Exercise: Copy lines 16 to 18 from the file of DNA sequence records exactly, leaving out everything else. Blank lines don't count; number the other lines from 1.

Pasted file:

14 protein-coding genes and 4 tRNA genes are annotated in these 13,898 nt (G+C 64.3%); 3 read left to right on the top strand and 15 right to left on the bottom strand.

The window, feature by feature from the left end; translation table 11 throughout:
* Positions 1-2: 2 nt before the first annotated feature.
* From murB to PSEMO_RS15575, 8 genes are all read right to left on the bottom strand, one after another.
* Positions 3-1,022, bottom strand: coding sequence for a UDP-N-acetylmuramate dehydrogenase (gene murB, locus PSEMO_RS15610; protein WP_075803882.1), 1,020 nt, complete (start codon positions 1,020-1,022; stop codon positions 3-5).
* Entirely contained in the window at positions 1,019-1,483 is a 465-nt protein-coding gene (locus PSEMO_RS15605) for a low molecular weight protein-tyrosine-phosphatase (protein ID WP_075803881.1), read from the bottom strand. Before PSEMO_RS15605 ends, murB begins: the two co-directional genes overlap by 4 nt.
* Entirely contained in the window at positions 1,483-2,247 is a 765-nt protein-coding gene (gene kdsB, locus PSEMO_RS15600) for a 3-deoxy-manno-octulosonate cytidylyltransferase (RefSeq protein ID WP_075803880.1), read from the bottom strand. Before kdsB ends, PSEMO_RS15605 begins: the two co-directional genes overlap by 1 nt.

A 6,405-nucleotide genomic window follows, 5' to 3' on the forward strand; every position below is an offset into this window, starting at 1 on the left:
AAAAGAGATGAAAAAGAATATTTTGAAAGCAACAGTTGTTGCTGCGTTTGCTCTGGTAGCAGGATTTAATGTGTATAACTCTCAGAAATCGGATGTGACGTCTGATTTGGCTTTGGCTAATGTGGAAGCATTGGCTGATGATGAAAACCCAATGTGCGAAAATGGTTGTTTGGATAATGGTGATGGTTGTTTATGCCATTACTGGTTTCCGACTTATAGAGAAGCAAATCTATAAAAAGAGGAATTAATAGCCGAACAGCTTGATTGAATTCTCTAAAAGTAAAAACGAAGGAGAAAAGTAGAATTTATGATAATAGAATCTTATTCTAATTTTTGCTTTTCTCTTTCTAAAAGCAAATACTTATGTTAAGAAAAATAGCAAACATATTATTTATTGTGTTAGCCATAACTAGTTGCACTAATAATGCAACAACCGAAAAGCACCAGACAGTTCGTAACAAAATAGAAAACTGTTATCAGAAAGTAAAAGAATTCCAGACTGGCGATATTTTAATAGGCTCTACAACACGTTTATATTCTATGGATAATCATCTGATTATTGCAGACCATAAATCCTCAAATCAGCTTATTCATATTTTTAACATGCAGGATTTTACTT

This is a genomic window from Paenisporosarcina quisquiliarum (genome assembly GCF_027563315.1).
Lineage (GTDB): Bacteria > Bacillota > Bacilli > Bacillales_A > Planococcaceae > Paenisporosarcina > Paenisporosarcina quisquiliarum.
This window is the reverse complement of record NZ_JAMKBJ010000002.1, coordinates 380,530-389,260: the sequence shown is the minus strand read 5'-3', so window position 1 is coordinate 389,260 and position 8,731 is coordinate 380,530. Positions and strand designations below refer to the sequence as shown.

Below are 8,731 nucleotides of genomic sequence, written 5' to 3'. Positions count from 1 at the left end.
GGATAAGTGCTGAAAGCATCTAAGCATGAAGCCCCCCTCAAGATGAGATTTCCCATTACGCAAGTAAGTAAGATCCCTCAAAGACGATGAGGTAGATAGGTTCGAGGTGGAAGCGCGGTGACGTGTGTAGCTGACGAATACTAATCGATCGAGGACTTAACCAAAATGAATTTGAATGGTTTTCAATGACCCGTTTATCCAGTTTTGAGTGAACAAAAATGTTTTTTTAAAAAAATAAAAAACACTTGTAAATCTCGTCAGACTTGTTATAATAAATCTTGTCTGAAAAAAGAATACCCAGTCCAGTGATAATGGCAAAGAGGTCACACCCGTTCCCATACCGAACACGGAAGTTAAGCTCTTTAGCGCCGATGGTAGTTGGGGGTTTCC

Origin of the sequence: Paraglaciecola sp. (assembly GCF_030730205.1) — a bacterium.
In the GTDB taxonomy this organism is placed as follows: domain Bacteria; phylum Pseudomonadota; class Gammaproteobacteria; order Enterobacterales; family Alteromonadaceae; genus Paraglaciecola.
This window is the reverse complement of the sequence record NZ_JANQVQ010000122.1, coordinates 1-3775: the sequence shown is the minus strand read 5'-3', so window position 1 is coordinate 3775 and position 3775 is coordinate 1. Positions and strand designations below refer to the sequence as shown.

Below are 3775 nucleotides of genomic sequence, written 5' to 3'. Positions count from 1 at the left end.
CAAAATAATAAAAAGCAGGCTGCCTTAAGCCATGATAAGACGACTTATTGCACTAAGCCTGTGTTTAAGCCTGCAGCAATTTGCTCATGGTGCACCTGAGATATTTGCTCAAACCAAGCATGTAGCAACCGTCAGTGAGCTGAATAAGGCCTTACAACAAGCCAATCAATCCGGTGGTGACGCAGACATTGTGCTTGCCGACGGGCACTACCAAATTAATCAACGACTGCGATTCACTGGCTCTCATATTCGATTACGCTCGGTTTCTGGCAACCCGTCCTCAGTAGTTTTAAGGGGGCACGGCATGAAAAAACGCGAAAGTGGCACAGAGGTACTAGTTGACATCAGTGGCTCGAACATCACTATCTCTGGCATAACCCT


In the GTDB taxonomy this organism is placed as follows: domain Bacteria; phylum Pseudomonadota; class Gammaproteobacteria; order Enterobacterales; family Alteromonadaceae; genus Paraglaciecola.
This window is the reverse complement of the sequence record NZ_JANQVQ010000122.1, coordinates 1-3775: the sequence shown is the minus strand read 5'-3', so window position 1 is coordinate 3775 and position 3775 is coordinate 1. Positions and strand designations below refer to the sequence as shown.

Below are 3775 nucleotides of genomic sequence, written 5' to 3'. Positions count from 1 at the left end.